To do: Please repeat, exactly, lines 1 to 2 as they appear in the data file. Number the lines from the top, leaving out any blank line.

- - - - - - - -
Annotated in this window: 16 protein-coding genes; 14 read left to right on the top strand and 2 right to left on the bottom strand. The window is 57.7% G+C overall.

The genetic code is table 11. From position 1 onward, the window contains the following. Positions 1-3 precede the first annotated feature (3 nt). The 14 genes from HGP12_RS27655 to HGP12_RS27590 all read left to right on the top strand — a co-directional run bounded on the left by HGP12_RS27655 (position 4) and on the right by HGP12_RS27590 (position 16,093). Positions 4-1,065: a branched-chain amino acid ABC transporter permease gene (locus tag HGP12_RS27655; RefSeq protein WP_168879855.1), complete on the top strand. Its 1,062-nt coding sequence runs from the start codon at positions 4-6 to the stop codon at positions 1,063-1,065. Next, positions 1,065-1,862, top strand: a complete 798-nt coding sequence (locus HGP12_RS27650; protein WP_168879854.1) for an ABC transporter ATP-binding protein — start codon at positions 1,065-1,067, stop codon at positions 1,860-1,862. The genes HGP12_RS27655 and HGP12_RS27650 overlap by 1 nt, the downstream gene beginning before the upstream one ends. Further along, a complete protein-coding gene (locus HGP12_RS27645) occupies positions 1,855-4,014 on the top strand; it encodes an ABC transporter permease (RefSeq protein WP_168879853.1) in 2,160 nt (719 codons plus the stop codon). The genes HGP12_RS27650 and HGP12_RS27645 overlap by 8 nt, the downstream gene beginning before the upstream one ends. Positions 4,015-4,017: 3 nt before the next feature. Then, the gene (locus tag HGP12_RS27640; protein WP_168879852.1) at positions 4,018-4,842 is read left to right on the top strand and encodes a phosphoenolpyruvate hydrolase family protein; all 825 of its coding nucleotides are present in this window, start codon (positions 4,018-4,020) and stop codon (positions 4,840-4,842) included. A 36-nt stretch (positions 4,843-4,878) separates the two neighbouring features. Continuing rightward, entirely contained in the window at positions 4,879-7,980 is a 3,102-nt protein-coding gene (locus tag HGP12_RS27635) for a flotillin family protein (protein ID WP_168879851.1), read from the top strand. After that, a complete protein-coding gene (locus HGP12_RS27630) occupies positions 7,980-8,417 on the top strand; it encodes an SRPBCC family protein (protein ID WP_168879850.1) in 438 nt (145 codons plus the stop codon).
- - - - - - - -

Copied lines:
Annotated in this window: 16 protein-coding genes; 14 read left to right on the top strand and 2 right to left on the bottom strand. The window is 57.7% G+C overall.

The genetic code is table 11. From position 1 onward, the window contains the following. Positions 1-3 precede the first annotated feature (3 nt). The 14 genes from HGP12_RS27655 to HGP12_RS27590 all read left to right on the top strand — a co-directional run bounded on the left by HGP12_RS27655 (position 4) and on the right by HGP12_RS27590 (position 16,093). Positions 4-1,065: a branched-chain amino acid ABC transporter permease gene (locus tag HGP12_RS27655; RefSeq protein WP_168879855.1), complete on the top strand. Its 1,062-nt coding sequence runs from the start codon at positions 4-6 to the stop codon at positions 1,063-1,065. Next, positions 1,065-1,862, top strand: a complete 798-nt coding sequence (locus HGP12_RS27650; protein WP_168879854.1) for an ABC transporter ATP-binding protein — start codon at positions 1,065-1,067, stop codon at positions 1,860-1,862. The genes HGP12_RS27655 and HGP12_RS27650 overlap by 1 nt, the downstream gene beginning before the upstream one ends. Further along, a complete protein-coding gene (locus HGP12_RS27645) occupies positions 1,855-4,014 on the top strand; it encodes an ABC transporter permease (RefSeq protein WP_168879853.1) in 2,160 nt (719 codons plus the stop codon). The genes HGP12_RS27650 and HGP12_RS27645 overlap by 8 nt, the downstream gene beginning before the upstream one ends. Positions 4,015-4,017: 3 nt before the next feature. Then, the gene (locus tag HGP12_RS27640; protein WP_168879852.1) at positions 4,018-4,842 is read left to right on the top strand and encodes a phosphoenolpyruvate hydrolase family protein; all 825 of its coding nucleotides are present in this window, start codon (positions 4,018-4,020) and stop codon (positions 4,840-4,842) included. A 36-nt stretch (positions 4,843-4,878) separates the two neighbouring features. Continuing rightward, entirely contained in the window at positions 4,879-7,980 is a 3,102-nt protein-coding gene (locus tag HGP12_RS27635) for a flotillin family protein (protein ID WP_168879851.1), read from the top strand. After that, a complete protein-coding gene (locus HGP12_RS27630) occupies positions 7,980-8,417 on the top strand; it encodes an SRPBCC family protein (protein ID WP_168879850.1) in 438 nt (145 codons plus the stop codon).